Git branching#

When a project becomes more complex or the team gets bigger, friction arises. Work in progress commits from e.g. developers can disturb the work of the artist. To prevent this, you can split the project into certain zones. Each zone can then be used by a developer or artist without getting in each other’s way. When the work is finished, these zones are dissolved and merged into the project. Version control systems like Git call such a thing Branches.



An overview of all existing branches in your Git repository, sorted by modification date

Change branches#

Simply select the branch you want to work on from the dropdown in the Timeline. Anchorpoint will then switch to that branch and you will only see the commits from that branch.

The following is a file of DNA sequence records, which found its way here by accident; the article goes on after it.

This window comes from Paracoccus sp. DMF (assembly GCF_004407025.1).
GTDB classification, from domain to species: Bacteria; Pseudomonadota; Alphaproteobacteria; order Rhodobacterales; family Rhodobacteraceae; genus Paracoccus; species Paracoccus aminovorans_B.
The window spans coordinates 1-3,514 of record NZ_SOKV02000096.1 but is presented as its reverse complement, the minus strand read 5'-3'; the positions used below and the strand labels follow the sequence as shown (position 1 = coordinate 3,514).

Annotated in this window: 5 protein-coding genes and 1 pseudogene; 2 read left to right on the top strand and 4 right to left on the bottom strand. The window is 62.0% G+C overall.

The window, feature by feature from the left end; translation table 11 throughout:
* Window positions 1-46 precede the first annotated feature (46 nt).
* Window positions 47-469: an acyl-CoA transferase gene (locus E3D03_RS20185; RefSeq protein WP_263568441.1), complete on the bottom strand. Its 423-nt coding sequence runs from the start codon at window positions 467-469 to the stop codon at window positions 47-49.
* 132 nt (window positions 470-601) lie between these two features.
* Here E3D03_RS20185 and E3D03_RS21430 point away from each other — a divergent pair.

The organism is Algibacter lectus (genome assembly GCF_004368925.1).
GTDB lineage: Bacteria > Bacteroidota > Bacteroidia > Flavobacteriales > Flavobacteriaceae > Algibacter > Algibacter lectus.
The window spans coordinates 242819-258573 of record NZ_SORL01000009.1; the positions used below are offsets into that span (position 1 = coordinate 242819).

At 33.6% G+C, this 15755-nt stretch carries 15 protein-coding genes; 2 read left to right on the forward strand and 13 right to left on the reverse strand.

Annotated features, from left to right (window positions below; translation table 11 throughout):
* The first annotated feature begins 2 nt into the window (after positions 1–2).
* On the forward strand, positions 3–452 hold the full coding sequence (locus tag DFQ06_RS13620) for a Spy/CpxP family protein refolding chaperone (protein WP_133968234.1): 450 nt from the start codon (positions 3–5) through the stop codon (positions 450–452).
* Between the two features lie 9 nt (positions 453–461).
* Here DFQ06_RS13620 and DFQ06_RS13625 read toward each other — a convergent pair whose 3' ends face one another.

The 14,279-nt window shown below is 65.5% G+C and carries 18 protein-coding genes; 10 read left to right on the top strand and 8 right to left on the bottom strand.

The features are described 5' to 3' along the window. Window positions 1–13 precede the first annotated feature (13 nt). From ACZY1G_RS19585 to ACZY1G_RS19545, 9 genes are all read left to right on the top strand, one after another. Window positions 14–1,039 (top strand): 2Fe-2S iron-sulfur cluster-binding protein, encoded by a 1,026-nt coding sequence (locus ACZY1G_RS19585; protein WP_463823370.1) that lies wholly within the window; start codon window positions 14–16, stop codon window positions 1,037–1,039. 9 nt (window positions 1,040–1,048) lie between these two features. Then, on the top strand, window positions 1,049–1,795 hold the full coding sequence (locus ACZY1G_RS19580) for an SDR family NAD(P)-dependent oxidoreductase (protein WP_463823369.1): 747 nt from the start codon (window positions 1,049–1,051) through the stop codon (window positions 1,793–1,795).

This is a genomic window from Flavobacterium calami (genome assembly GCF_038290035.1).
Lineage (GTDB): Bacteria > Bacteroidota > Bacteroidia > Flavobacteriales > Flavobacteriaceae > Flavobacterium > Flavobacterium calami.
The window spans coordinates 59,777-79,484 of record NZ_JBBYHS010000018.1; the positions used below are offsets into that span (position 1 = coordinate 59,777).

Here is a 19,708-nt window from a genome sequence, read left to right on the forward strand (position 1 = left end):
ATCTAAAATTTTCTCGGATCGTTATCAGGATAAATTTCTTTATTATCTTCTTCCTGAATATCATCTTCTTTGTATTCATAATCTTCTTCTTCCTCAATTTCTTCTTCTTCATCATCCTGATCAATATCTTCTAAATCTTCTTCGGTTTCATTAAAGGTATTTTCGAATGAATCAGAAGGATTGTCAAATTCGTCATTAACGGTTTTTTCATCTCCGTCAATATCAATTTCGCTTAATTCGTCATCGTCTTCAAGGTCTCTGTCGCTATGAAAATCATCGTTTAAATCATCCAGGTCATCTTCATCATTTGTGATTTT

Create branches#

Click on the “Create new Branch” option in the Branches dropdown and give it a name. Git allows you to create an infinite number of branches, but it is advisable to keep the number of branches low to avoid making the project unnecessarily complex.

Merge into current branch#

You can merge any branch into your current branch. Hover over the branch you want to get the changes from and click “Merge into Current Branch”.